|The only Skinny Dip you won't regret, and one you can enjoy in front of others. - Photo by Wasabi Prime|
We're in that in-between phase of gardening, where some things are starting to peter-out, while others are going for their final fall harvest push. Most of the things we planted were spring/summer morsels like spinach, green onions, and a small empire of sugar and snow peas. The greens have started to go to seed or just die back altogether, so I just went ahead and ripped those out now, much to the chagrin of several spiders living amongst the nexus of foliage. They made sure their grievances were heard loud and clear, from the number of red welts on my arms. That's where the beer comes into play. Medicinal purposes only, kids.
Some of the last hurrah of our vegetable garden are carrots and most notably, several yellow table squash plants. I had thought the seeds were too old, so I planted them all, but they all managed to sprout and I did not thin them back. They're overcrowded, so despite the number of plants, I think our harvest will be pitifully small. As of right now, there's just a few of the bulbous, somewhat naughty-shaped squash growing successfully. An inner-monologue with myself brought up that scene from the movie, Forrest Gump, where Tom Hanks' title character hauls in his first catch while attempting his hand at being a shrimp fisherman. Among the garbage and flotsam, he manages to catch maybe four or five little mudbugs. Another fisherman observes, "A couple more and you can have yourself a cocktail." Judging from the bounty of squash we have growing, I think I might be able to make a salad. For two, if we're lucky.
|One is the loneliest number that you'll ever eat - Photo by Wasabi Prime|
But all is not lost in Le Jardin du Wasabi. Herbs have always been a hearty, successful thing to grow. The rosemary plant we received as an Easter gift is turning into more of a bush, so we've been able to snip sprigs without fear of over-pruning. The strawberry pot that's been the home of a lemon thyme plant and several tufts of chives continues to thrive after several years of rough winters. The flat-leaf parsley has already gone to seed, but I was able to get plenty of fresh sprigs from spring through summer, and it will die back, but not out, so I anticipate a return next season. The Italian basil has already gone the way of pesto, so it's been clipped down, but lives on in a tasty sauce.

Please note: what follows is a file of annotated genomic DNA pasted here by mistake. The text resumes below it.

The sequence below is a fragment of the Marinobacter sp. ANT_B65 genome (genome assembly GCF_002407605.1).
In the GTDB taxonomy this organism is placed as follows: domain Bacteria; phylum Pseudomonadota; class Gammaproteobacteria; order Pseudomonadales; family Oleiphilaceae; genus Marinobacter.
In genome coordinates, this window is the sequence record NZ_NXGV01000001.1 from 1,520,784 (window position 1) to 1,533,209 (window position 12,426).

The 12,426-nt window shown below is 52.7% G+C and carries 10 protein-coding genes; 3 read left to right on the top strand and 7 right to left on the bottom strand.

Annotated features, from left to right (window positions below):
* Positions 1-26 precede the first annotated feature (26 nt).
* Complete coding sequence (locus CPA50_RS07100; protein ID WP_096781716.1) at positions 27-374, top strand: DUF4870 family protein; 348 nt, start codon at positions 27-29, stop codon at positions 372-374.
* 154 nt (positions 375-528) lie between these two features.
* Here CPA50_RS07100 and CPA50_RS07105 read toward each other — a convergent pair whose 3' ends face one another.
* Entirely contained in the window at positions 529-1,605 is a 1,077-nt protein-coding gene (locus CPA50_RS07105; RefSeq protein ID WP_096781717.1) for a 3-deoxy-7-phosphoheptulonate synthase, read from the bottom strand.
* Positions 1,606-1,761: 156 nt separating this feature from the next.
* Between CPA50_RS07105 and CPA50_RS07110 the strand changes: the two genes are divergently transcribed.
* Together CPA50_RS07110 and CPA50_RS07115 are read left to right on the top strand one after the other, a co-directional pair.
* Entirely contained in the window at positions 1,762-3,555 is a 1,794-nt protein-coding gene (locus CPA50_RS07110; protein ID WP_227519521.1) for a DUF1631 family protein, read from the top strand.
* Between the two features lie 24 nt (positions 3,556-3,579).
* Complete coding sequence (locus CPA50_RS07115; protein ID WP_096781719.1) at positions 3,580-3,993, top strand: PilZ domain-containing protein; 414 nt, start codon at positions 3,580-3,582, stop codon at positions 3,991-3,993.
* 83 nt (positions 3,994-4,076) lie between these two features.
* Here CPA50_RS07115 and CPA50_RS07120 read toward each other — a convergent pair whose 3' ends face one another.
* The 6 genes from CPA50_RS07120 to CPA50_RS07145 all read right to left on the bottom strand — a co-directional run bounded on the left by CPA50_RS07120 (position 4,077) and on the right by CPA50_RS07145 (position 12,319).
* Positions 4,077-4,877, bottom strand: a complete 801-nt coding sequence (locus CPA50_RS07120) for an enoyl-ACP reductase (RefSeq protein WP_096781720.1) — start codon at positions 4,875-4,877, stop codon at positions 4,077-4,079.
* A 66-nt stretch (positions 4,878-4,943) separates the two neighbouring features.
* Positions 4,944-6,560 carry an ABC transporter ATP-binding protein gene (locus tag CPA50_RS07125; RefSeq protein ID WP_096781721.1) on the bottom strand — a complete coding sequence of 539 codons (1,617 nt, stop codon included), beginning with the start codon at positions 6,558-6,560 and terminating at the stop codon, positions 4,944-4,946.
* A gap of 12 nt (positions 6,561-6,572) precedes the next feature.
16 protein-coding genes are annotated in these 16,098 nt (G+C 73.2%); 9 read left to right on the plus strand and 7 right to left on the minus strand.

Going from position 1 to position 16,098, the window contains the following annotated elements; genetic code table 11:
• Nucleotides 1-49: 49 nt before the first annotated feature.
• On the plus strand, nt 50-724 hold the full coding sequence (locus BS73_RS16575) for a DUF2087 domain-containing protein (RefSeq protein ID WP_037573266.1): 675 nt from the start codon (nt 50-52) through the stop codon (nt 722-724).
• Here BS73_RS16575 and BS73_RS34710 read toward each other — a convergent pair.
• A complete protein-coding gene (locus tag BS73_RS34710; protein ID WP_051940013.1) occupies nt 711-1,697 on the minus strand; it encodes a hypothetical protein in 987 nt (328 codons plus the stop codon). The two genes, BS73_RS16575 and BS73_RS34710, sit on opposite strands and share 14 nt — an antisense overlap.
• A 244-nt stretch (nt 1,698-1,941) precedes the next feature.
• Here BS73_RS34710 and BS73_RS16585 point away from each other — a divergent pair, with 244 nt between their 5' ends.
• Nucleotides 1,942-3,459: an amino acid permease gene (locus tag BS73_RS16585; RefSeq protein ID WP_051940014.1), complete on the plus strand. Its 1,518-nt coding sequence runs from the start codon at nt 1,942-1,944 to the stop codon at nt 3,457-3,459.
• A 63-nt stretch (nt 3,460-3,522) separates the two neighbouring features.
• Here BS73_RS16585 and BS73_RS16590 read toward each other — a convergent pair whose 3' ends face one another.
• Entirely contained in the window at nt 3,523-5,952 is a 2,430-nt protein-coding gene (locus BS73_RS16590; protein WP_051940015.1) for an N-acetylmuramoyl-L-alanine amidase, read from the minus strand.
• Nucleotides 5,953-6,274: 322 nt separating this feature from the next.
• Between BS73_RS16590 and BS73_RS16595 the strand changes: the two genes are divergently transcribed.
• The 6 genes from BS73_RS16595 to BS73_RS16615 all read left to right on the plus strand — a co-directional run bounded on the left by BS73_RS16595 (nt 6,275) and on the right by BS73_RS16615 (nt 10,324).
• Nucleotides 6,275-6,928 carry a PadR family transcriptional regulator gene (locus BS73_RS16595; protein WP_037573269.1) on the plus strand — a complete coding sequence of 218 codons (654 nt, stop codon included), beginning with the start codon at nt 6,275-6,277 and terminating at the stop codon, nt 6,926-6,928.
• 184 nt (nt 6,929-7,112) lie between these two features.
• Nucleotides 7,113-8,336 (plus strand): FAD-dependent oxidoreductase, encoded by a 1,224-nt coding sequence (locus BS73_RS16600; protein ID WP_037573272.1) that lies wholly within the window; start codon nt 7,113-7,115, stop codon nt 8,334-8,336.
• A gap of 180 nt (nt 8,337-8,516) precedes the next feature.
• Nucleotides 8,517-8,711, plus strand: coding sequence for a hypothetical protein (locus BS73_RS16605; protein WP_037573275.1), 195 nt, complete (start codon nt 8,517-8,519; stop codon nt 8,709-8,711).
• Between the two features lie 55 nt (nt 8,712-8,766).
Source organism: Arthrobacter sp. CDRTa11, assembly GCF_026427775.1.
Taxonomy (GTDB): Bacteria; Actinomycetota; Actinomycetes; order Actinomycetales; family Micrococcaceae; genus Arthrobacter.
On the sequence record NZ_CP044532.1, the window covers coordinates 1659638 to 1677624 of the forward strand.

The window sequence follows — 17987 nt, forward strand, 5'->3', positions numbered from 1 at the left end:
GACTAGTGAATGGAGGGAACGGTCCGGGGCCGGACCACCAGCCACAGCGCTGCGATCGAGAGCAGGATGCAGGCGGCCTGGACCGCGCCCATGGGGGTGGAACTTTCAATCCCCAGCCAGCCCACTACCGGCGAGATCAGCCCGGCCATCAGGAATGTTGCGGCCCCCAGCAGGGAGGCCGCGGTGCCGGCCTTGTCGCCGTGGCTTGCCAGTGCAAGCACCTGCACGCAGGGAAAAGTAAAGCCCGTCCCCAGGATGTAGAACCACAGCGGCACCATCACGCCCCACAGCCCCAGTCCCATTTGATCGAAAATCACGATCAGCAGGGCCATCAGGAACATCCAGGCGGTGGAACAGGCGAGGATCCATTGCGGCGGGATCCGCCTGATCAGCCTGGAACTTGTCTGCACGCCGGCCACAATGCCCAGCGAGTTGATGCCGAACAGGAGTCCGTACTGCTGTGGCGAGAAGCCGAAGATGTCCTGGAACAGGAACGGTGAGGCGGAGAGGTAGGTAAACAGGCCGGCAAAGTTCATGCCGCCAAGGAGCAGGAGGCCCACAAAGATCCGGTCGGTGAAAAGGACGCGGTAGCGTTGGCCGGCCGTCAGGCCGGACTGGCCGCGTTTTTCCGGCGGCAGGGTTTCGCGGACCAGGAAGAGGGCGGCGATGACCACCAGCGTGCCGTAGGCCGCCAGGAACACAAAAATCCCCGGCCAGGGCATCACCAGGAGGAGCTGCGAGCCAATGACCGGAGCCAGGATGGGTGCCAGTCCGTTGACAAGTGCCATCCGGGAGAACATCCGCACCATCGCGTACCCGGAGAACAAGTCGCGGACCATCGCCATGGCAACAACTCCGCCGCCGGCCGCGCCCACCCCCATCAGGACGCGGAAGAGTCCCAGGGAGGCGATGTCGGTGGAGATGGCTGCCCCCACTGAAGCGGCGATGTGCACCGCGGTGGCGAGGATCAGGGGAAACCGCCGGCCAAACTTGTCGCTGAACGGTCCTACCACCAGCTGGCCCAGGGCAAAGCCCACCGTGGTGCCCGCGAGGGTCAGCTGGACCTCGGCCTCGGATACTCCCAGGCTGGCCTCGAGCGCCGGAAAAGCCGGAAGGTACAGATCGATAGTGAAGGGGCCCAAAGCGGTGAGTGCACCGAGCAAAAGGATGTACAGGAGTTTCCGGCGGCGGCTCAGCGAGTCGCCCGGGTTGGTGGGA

|LL Cool Sage. Don't call it a comeback! I been here for years! - Photo by Wasabi Prime|
We still have a sage plant that's getting its second wind after the summer's heat -- perfect for fall dishes. There's also a mint plant that's always been a strong contender, plus its pernicious cousin, a lemon balm bush that continues its ongoing threat to engulf the house, since I was stupid not to start it in a planter. I'm particularly pulling for a couple of chili pepper plants in the back corner. I've never had great luck with peppers in general, but I thought, maybe if I get something small, it will grow faster and I'll be able to get something out of it before the growing season is done. We'll see how that logic pans out, as the wee bitty peppers on the plants are looking, well... rather wee. So keep an eye out in future posts to see if any of these home-grown ingredients make it to the dinner table.
|The edible garden of delights. Photos by Wasabi Prime|